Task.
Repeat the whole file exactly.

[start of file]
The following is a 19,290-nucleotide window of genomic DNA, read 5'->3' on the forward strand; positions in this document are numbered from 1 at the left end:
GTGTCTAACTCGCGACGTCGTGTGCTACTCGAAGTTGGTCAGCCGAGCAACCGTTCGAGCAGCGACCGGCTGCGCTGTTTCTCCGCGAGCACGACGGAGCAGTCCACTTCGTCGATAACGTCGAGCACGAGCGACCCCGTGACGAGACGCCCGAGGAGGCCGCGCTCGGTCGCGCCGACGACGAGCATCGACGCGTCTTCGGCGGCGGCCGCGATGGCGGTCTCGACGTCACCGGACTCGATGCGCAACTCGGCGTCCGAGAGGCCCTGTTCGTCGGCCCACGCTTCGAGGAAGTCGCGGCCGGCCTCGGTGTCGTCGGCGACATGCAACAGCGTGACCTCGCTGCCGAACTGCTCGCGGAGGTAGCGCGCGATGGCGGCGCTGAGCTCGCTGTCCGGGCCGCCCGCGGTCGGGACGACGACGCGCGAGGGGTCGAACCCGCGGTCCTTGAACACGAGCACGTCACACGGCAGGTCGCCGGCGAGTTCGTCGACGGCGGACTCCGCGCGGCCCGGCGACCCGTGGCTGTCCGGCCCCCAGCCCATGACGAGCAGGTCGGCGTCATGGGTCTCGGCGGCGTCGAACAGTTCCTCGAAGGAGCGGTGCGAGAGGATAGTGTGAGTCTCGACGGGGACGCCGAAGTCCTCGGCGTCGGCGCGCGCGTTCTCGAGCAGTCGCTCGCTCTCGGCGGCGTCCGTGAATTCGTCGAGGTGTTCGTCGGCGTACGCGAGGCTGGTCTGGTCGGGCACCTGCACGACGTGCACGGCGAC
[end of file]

The following is a 19,290-nucleotide window of genomic DNA, read 5'->3' on the forward strand; positions in this document are numbered from 1 at the left end:
GTGTCTAACTCGCGACGTCGTGTGCTACTCGAAGTTGGTCAGCCGAGCAACCGTTCGAGCAGCGACCGGCTGCGCTGTTTCTCCGCGAGCACGACGGAGCAGTCCACTTCGTCGATAACGTCGAGCACGAGCGACCCCGTGACGAGACGCCCGAGGAGGCCGCGCTCGGTCGCGCCGACGACGAGCATCGACGCGTCTTCGGCGGCGGCCGCGATGGCGGTCTCGACGTCACCGGACTCGATGCGCAACTCGGCGTCCGAGAGGCCCTGTTCGTCGGCCCACGCTTCGAGGAAGTCGCGGCCGGCCTCGGTGTCGTCGGCGACATGCAACAGCGTGACCTCGCTGCCGAACTGCTCGCGGAGGTAGCGCGCGATGGCGGCGCTGAGCTCGCTGTCCGGGCCGCCCGCGGTCGGGACGACGACGCGCGAGGGGTCGAACCCGCGGTCCTTGAACACGAGCACGTCACACGGCAGGTCGCCGGCGAGTTCGTCGACGGCGGACTCCGCGCGGCCCGGCGACCCGTGGCTGTCCGGCCCCCAGCCCATGACGAGCAGGTCGGCGTCATGGGTCTCGGCGGCGTCGAACAGTTCCTCGAAGGAGCGGTGCGAGAGGATAGTGTGAGTCTCGACGGGGACGCCGAAGTCCTCGGCGTCGGCGCGCGCGTTCTCGAGCAGTCGCTCGCTCTCGGCGGCGTCCGTGAATTCGTCGAGGTGTTCGTCGGCGTACGCGAGGCTGGTCTGGTCGGGCACCTGCACGACGTGCACGGCGAC